A Shepherd’s Story

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Photo courtesy of V. Steen / EAPPI

“Life has become as small as a ring”

By the South Hebron Hills Team / EAPPI
October 26, 2016


“And the army sees everything but does nothing,” Jibrin says. “A settler can ride a quad bike through a grazing flock and no one cares.” Jibrin still challenges intruders, though. “Why are you here?” he asked one settler who was walking on his land. “I am here for the Israeli Government,” the settler replied. “But you are poor people. You are here for nobody.”


Jibrin sits with quiet dignity and explains the effects of the occupation, “Life has become as small as a ring,” he says.

ibrin was born in Qawawis, a community of shepherds in the South Hebron Hills. His family had fields of wheat and barley, sheep and olive trees. Then, in the mid-1980s, the Susya settlement, illegal under international law, was established by the Israeli government on Palestinian land just across the road. Things started to change. The settlers let their animals into the Palestinian fields and damaged the crops. They threw stones at the shepherds. Jibrin’s family moved nearer to the village for protection.

But the harassment didn’t stop: it got worse. The settlers carried guns. The last twenty years have seen fatalities and serious injuries among the shepherds. Two died after stepping on an improvised explosive device placed on a shepherding path. Jibrin’s neighbour has a plastic stomach as a result of being shot by a settler. Another has a damaged voice box after being shot in the neck and speaks with difficulty.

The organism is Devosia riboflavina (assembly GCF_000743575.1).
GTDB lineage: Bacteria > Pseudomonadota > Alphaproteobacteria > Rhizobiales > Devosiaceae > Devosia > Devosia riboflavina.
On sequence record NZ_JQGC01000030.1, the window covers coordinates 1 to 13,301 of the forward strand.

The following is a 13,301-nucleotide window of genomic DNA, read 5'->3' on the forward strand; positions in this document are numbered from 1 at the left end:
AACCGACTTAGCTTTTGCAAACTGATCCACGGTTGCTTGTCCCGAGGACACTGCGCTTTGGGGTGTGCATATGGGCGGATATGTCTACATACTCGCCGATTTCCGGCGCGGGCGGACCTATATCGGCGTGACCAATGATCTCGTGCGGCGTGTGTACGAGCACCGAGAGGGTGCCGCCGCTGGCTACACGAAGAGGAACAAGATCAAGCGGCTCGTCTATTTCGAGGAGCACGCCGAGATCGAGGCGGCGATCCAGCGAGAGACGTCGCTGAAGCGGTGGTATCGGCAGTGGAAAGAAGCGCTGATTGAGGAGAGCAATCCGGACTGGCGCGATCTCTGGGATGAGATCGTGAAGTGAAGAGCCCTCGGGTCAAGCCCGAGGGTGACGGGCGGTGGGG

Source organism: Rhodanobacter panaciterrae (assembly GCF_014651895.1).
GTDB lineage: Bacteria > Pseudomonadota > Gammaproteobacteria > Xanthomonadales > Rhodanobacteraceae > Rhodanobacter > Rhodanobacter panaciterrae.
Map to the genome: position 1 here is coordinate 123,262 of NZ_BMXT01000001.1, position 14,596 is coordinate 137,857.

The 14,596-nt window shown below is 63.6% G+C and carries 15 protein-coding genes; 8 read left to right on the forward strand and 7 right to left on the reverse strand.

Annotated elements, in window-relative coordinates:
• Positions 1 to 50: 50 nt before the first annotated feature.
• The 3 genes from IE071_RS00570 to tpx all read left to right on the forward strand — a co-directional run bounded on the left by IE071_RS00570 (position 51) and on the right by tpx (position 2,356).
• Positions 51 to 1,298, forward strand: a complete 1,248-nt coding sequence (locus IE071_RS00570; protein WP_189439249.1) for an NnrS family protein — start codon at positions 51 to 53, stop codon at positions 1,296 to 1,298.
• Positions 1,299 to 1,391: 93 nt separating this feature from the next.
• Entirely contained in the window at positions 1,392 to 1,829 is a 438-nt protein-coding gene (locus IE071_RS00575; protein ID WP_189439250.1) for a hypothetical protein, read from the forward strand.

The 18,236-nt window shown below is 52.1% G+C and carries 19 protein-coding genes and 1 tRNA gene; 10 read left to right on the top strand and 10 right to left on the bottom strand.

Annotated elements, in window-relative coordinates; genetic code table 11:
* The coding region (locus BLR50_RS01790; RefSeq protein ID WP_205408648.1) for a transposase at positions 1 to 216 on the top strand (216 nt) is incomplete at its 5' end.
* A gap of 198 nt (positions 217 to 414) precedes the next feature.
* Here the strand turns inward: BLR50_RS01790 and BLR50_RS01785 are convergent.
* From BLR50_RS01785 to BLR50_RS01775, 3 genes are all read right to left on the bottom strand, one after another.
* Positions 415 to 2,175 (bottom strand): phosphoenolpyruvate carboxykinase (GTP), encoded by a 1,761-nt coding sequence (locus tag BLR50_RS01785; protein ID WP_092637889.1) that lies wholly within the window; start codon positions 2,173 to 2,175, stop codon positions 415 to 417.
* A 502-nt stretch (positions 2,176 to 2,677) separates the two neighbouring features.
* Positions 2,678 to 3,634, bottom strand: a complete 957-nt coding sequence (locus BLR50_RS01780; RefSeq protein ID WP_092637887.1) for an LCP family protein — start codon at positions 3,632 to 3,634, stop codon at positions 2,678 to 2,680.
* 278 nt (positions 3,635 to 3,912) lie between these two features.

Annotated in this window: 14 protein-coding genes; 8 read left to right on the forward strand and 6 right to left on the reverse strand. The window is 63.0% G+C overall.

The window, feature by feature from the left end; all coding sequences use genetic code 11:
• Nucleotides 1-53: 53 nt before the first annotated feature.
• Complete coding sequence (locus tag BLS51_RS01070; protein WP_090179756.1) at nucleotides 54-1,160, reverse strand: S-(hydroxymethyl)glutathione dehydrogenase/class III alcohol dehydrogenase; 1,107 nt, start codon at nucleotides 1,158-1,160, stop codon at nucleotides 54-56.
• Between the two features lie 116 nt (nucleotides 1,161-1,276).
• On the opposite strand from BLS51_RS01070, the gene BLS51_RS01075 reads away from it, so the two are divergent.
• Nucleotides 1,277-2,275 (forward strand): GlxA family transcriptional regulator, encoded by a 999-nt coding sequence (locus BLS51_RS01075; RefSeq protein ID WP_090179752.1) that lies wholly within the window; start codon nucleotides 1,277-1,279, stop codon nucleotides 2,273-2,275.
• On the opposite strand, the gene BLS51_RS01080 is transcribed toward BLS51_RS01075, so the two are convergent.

[Continue reading here . . . ]

Shepherding under Occupation

By the Jordan Valley team, Ecumenical Accompaniment Programme in Palestine and Israel (EAPPI)

“We have been living next to the settlement for many years and we don’t do any harm to anyone, we just want to live and to be able to walk with our sheep and have access to the land”


We arrived early, just after sunrise. We met with Abu Sami [pseudonym] and his family along with members of Ta’yush, an joint Israeli and Palestinian organization. Abu Sami lives close to a settlement in the North of Jordan Valley and his family looked very afraid of the consequences of the land action that was about to take place. Abu Sami and his family were preparing to graze their sheep on land that the settlers have taken control of in Khirbet Tell el Himma. The land is privately owned by a Palestinian family and Abu Sami rents it from them to graze his sheep, however, because of frequent harassment from settlers, the family are no longer able to use it. Today was going to be different. [Continue reading . . .]